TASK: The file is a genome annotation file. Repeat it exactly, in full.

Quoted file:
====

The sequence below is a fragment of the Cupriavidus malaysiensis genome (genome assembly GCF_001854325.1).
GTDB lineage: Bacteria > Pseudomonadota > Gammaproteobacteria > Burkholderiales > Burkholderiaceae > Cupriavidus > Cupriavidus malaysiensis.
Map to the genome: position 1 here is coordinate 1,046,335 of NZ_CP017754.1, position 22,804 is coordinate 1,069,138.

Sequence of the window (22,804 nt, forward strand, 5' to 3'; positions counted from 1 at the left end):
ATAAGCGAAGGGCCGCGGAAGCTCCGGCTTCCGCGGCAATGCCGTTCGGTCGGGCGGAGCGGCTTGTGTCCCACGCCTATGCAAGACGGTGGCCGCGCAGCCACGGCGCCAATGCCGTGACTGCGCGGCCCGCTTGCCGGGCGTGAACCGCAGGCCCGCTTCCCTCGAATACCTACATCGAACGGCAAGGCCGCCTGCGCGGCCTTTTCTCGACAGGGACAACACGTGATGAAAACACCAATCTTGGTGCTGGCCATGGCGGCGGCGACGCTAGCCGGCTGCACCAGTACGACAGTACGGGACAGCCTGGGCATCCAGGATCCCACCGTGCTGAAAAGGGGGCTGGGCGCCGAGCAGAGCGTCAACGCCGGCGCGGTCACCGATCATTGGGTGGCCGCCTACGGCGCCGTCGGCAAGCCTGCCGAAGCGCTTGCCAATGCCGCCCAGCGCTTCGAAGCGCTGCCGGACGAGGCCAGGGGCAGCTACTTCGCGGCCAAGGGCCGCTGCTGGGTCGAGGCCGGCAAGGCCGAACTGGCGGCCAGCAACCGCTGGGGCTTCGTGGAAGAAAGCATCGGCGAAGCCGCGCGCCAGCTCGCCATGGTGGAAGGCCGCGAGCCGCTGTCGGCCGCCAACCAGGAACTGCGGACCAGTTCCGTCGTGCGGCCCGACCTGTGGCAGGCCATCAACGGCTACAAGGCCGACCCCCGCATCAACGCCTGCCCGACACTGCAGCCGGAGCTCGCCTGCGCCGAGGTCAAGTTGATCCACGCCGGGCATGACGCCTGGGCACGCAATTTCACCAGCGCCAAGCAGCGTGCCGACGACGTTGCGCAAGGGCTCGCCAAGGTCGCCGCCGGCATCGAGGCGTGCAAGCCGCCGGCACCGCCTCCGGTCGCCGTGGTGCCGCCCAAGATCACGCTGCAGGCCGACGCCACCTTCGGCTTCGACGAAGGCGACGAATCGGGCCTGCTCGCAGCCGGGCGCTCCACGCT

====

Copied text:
The sequence below is a fragment of the Cupriavidus malaysiensis genome (genome assembly GCF_001854325.1).
GTDB lineage: Bacteria > Pseudomonadota > Gammaproteobacteria > Burkholderiales > Burkholderiaceae > Cupriavidus > Cupriavidus malaysiensis.
Map to the genome: position 1 here is coordinate 1,046,335 of NZ_CP017754.1, position 22,804 is coordinate 1,069,138.

Sequence of the window (22,804 nt, forward strand, 5' to 3'; positions counted from 1 at the left end):
ATAAGCGAAGGGCCGCGGAAGCTCCGGCTTCCGCGGCAATGCCGTTCGGTCGGGCGGAGCGGCTTGTGTCCCACGCCTATGCAAGACGGTGGCCGCGCAGCCACGGCGCCAATGCCGTGACTGCGCGGCCCGCTTGCCGGGCGTGAACCGCAGGCCCGCTTCCCTCGAATACCTACATCGAACGGCAAGGCCGCCTGCGCGGCCTTTTCTCGACAGGGACAACACGTGATGAAAACACCAATCTTGGTGCTGGCCATGGCGGCGGCGACGCTAGCCGGCTGCACCAGTACGACAGTACGGGACAGCCTGGGCATCCAGGATCCCACCGTGCTGAAAAGGGGGCTGGGCGCCGAGCAGAGCGTCAACGCCGGCGCGGTCACCGATCATTGGGTGGCCGCCTACGGCGCCGTCGGCAAGCCTGCCGAAGCGCTTGCCAATGCCGCCCAGCGCTTCGAAGCGCTGCCGGACGAGGCCAGGGGCAGCTACTTCGCGGCCAAGGGCCGCTGCTGGGTCGAGGCCGGCAAGGCCGAACTGGCGGCCAGCAACCGCTGGGGCTTCGTGGAAGAAAGCATCGGCGAAGCCGCGCGCCAGCTCGCCATGGTGGAAGGCCGCGAGCCGCTGTCGGCCGCCAACCAGGAACTGCGGACCAGTTCCGTCGTGCGGCCCGACCTGTGGCAGGCCATCAACGGCTACAAGGCCGACCCCCGCATCAACGCCTGCCCGACACTGCAGCCGGAGCTCGCCTGCGCCGAGGTCAAGTTGATCCACGCCGGGCATGACGCCTGGGCACGCAATTTCACCAGCGCCAAGCAGCGTGCCGACGACGTTGCGCAAGGGCTCGCCAAGGTCGCCGCCGGCATCGAGGCGTGCAAGCCGCCGGCACCGCCTCCGGTCGCCGTGGTGCCGCCCAAGATCACGCTGCAGGCCGACGCCACCTTCGGCTTCGACGAAGGCGACGAATCGGGCCTGCTCGCAGCCGGGCGCTCCACGCT